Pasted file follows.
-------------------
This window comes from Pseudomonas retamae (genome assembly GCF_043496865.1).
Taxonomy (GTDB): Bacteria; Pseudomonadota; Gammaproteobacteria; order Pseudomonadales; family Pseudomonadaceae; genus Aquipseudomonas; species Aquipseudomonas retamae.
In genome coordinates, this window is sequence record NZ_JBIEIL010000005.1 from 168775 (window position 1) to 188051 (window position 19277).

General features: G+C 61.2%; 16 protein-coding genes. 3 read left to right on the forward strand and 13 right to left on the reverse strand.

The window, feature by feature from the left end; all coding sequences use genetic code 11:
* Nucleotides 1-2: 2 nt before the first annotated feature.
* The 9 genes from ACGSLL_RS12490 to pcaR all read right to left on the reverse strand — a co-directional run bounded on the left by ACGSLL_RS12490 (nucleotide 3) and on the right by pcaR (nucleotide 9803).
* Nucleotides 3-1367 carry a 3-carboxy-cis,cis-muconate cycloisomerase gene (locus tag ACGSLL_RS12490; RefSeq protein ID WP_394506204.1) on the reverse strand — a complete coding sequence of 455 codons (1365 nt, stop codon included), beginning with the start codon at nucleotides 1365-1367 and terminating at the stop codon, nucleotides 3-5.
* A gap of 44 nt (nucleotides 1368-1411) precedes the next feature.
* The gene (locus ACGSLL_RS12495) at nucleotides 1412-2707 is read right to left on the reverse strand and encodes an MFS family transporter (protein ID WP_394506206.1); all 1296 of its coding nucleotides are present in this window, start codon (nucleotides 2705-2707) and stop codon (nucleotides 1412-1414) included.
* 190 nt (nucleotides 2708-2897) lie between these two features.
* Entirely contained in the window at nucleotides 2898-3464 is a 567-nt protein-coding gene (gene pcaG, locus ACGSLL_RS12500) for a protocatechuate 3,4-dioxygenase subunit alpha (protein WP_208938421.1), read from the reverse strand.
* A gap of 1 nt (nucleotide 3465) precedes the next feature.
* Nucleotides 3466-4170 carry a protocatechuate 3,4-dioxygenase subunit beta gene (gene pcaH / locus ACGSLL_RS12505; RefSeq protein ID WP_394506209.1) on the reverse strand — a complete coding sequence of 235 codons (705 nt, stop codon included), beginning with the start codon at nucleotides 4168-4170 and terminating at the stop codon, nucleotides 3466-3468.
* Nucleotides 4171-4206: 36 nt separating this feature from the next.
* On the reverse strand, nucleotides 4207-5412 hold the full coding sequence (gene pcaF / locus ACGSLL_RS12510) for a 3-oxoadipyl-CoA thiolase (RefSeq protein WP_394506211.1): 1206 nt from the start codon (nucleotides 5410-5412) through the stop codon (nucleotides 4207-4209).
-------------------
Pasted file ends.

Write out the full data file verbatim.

This window comes from Pseudomonas retamae (genome assembly GCF_043496865.1).
Taxonomy (GTDB): Bacteria; Pseudomonadota; Gammaproteobacteria; order Pseudomonadales; family Pseudomonadaceae; genus Aquipseudomonas; species Aquipseudomonas retamae.
In genome coordinates, this window is sequence record NZ_JBIEIL010000005.1 from 168775 (window position 1) to 188051 (window position 19277).

General features: G+C 61.2%; 16 protein-coding genes. 3 read left to right on the forward strand and 13 right to left on the reverse strand.

The window, feature by feature from the left end; all coding sequences use genetic code 11:
* Nucleotides 1-2: 2 nt before the first annotated feature.
* The 9 genes from ACGSLL_RS12490 to pcaR all read right to left on the reverse strand — a co-directional run bounded on the left by ACGSLL_RS12490 (nucleotide 3) and on the right by pcaR (nucleotide 9803).
* Nucleotides 3-1367 carry a 3-carboxy-cis,cis-muconate cycloisomerase gene (locus tag ACGSLL_RS12490; RefSeq protein ID WP_394506204.1) on the reverse strand — a complete coding sequence of 455 codons (1365 nt, stop codon included), beginning with the start codon at nucleotides 1365-1367 and terminating at the stop codon, nucleotides 3-5.
* A gap of 44 nt (nucleotides 1368-1411) precedes the next feature.
* The gene (locus ACGSLL_RS12495) at nucleotides 1412-2707 is read right to left on the reverse strand and encodes an MFS family transporter (protein ID WP_394506206.1); all 1296 of its coding nucleotides are present in this window, start codon (nucleotides 2705-2707) and stop codon (nucleotides 1412-1414) included.
* 190 nt (nucleotides 2708-2897) lie between these two features.
* Entirely contained in the window at nucleotides 2898-3464 is a 567-nt protein-coding gene (gene pcaG, locus ACGSLL_RS12500) for a protocatechuate 3,4-dioxygenase subunit alpha (protein WP_208938421.1), read from the reverse strand.
* A gap of 1 nt (nucleotide 3465) precedes the next feature.
* Nucleotides 3466-4170 carry a protocatechuate 3,4-dioxygenase subunit beta gene (gene pcaH / locus ACGSLL_RS12505; RefSeq protein ID WP_394506209.1) on the reverse strand — a complete coding sequence of 235 codons (705 nt, stop codon included), beginning with the start codon at nucleotides 4168-4170 and terminating at the stop codon, nucleotides 3466-3468.
* Nucleotides 4171-4206: 36 nt separating this feature from the next.
* On the reverse strand, nucleotides 4207-5412 hold the full coding sequence (gene pcaF / locus ACGSLL_RS12510) for a 3-oxoadipyl-CoA thiolase (RefSeq protein WP_394506211.1): 1206 nt from the start codon (nucleotides 5410-5412) through the stop codon (nucleotides 4207-4209).